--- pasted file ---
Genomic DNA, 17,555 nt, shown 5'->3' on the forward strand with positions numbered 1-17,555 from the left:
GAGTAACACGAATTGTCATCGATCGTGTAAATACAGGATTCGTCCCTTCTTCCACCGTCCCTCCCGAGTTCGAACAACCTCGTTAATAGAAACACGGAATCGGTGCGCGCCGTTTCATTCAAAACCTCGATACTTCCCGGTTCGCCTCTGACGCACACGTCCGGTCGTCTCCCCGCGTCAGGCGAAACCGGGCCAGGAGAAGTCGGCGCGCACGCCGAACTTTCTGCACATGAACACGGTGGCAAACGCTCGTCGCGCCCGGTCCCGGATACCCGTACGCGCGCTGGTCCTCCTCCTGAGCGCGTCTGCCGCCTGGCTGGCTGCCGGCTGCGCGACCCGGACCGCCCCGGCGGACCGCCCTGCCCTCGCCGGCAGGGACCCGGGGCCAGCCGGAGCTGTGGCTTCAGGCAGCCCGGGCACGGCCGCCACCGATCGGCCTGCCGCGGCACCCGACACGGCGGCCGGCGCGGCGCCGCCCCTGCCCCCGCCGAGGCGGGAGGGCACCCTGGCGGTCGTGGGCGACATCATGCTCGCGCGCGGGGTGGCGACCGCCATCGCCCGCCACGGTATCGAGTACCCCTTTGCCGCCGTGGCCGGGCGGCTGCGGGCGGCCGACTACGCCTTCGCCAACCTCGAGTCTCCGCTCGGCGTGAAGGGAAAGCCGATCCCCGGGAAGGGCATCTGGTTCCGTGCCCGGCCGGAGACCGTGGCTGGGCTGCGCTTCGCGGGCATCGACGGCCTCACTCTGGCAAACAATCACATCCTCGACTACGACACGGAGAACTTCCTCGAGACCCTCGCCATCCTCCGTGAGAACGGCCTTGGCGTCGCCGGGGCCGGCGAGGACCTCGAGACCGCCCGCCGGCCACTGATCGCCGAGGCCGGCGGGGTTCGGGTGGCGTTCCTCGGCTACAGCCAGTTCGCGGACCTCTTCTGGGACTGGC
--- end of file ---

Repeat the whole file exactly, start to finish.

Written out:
Genomic DNA, 17,555 nt, shown 5'->3' on the forward strand with positions numbered 1-17,555 from the left:
GAGTAACACGAATTGTCATCGATCGTGTAAATACAGGATTCGTCCCTTCTTCCACCGTCCCTCCCGAGTTCGAACAACCTCGTTAATAGAAACACGGAATCGGTGCGCGCCGTTTCATTCAAAACCTCGATACTTCCCGGTTCGCCTCTGACGCACACGTCCGGTCGTCTCCCCGCGTCAGGCGAAACCGGGCCAGGAGAAGTCGGCGCGCACGCCGAACTTTCTGCACATGAACACGGTGGCAAACGCTCGTCGCGCCCGGTCCCGGATACCCGTACGCGCGCTGGTCCTCCTCCTGAGCGCGTCTGCCGCCTGGCTGGCTGCCGGCTGCGCGACCCGGACCGCCCCGGCGGACCGCCCTGCCCTCGCCGGCAGGGACCCGGGGCCAGCCGGAGCTGTGGCTTCAGGCAGCCCGGGCACGGCCGCCACCGATCGGCCTGCCGCGGCACCCGACACGGCGGCCGGCGCGGCGCCGCCCCTGCCCCCGCCGAGGCGGGAGGGCACCCTGGCGGTCGTGGGCGACATCATGCTCGCGCGCGGGGTGGCGACCGCCATCGCCCGCCACGGTATCGAGTACCCCTTTGCCGCCGTGGCCGGGCGGCTGCGGGCGGCCGACTACGCCTTCGCCAACCTCGAGTCTCCGCTCGGCGTGAAGGGAAAGCCGATCCCCGGGAAGGGCATCTGGTTCCGTGCCCGGCCGGAGACCGTGGCTGGGCTGCGCTTCGCGGGCATCGACGGCCTCACTCTGGCAAACAATCACATCCTCGACTACGACACGGAGAACTTCCTCGAGACCCTCGCCATCCTCCGTGAGAACGGCCTTGGCGTCGCCGGGGCCGGCGAGGACCTCGAGACCGCCCGCCGGCCACTGATCGCCGAGGCCGGCGGGGTTCGGGTGGCGTTCCTCGGCTACAGCCAGTTCGCGGACCTCTTCTGGGACTGGC